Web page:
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The Sonic Excellence Guide for Rappers Pt. II: Mixing

February 21, 2012


This is where all the elements of the song are combined and then placed in (hopefully) their own “space” in the stereo field; it’s where you give each element of the song its own treatment and work towards cohesion. A great mix is dependent on the quality of the recordings and the recordings should give you the necessary range to try different creative effects. For example, the “tightness” of the drums and bass line can be managed at this step.


  • Have one or more references for your mixing engineer if you have a specific effect in mind. It’s a lot easier to play a song that has a specific effect you want on your mix to your engineer as opposed to trying to explain it, or to expect the engineer to know the effect, even if the song is familiar to them. Also be upfront when it comes to the feel you expect to hear from the mix, things like “I want the drums to sound punchy but still want to hear all the bass line notes” should indicate to the engineer what they should do without you having to express that with heavier technical terms.
  • Finalize your edits at the mixing stage. If you tracked 10 adlib tracks but all of a sudden the mix sounds too busy, this is where you should decide how many of them should be cut from it. A lot of recording engineers clean up sessions during the recording stage. If you feel that this kind of workflow interferes with you while tracking, tell the engineer to mute the tracks and to keep recording (especially if you’re paying for recording time). This level of editing can be done either after you’ve recorded everything you need to or during the mixing stage.
  • Bring your own pair of (good quality) headphones to the studio and listen to your mixes with them as the engineer is finalizing the mix. As great as the mix might sound at the studio, it doesn’t mean the mix will sound great everywhere. Listen for a good balance of drums and instruments and how they relate to your vocals. Don’t listen for that “finished” sound just yet, concentrate on the effects you’ve placed on the mix and the relationship all instruments have to one another.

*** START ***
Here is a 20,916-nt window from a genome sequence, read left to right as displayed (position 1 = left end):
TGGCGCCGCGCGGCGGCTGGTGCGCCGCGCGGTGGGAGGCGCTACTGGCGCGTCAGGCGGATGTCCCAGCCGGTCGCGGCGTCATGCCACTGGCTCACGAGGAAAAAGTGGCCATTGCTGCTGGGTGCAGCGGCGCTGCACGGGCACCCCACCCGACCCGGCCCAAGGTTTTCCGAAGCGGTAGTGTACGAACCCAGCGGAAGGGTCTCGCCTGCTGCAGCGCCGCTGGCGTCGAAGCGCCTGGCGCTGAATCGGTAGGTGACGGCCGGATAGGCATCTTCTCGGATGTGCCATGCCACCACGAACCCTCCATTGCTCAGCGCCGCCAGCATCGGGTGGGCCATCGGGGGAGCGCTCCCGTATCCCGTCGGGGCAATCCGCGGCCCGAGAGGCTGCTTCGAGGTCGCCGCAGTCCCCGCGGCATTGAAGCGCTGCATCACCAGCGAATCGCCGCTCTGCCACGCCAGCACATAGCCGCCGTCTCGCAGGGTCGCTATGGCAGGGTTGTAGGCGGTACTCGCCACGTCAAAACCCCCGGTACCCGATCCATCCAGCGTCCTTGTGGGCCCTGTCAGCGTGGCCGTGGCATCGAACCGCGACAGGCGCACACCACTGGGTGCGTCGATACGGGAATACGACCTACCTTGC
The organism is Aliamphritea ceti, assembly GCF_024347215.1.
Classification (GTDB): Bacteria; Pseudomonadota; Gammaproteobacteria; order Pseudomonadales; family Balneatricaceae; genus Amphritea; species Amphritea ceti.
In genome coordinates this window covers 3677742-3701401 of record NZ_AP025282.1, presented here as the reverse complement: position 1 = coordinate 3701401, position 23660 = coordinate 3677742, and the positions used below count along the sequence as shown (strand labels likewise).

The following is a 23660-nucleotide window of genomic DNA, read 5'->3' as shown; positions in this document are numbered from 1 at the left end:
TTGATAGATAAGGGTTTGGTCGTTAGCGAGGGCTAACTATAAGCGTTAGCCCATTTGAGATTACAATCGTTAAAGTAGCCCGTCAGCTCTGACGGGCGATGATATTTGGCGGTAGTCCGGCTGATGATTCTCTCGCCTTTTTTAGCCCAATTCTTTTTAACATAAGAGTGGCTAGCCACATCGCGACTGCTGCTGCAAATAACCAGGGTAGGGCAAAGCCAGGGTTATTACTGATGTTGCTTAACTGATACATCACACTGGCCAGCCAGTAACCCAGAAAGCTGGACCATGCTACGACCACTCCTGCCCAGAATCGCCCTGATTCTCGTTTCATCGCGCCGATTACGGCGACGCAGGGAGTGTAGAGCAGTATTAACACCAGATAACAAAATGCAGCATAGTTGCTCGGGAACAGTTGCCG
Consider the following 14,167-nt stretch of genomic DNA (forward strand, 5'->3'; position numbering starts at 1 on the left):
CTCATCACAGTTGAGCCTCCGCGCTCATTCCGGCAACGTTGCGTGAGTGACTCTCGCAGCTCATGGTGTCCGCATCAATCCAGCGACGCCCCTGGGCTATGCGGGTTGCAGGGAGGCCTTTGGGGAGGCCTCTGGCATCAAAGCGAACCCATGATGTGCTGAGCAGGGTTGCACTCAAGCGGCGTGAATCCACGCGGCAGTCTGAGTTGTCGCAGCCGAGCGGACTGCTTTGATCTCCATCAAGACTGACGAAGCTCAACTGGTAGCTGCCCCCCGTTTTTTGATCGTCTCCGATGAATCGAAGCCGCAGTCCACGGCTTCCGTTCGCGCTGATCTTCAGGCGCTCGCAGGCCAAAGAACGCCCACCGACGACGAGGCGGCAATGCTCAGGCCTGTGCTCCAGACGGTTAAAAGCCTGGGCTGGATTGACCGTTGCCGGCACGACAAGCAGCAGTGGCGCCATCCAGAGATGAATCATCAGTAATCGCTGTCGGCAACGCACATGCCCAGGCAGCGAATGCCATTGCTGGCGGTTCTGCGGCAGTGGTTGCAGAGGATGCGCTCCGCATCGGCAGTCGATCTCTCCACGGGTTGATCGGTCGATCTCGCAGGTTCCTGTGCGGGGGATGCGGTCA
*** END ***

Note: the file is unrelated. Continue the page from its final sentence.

• Expect the final mix to sound as loud or as clear as something that has already been professionally mastered. Tons of recording and mixing engineers add “mastering” processes to mixes these days and in my experience, they mostly tend to squash the levels of a mix, making them sound loud, which is the intention, but they usually do it in a way that kills the “punch” of mixes and this can easily make your songs sound lifeless. One of the trickiest things to do in the custom mastering stage is decrease the dynamic range (which is what happens when you start adding compressors and limiters to the processing stage) while maintaining punch and character. Tell the mixing engineer that your project will be mastered separately and ask for optimal mixes for mastering. If they don’t know what that means, ask for your money back and get your project mixed by someone that does.
  • Ask your engineer to turn your vocals up louder because they may sound a little low in the mix; you could be thinking about other music you’re used to hearing that are more balanced, and if the mix has a tad bit too much low/high end, your vocals may not feel like they’re sitting the way they should be. At mastering, middle frequencies tend to come up and be more noticeable. If your mixing engineer has loads of experience in mixing optimally for mastering, take their advice as to how loud the vocals are sitting on your mix. If there are other elements in a mix that seem to get lost at times, that’s something you can talk to your mix engineer about and have them bring them up, so keep an eye out for things that seem to get lost in the mix or just don’t have the impact you want to hear/feel.
  • Forget to ask for the highest possible resolution files to be sent in for mastering. Hopefully the Mix engineer you hired will know to give you mixes at the session’s native resolution and not something lower. Let’s say your project was recorded and mixed at 24bit/48kHz, the mixes you should get should be at this same resolution and not 16bit/44.1kHz mixes that the mix engineer gave you so you could burn on a CD. On the flip side, if the project was recorded and mixed at 16bit, increasing the bit depth to 24bits won’t add any more sonic “headroom”, it only matters when projects are kept at this higher resolution from the beginning. Sample rate and bit depth should be maintained from the creation of the project until the very last step in the mastering process.

If you’re still reading this, Pt. III will be up soon…

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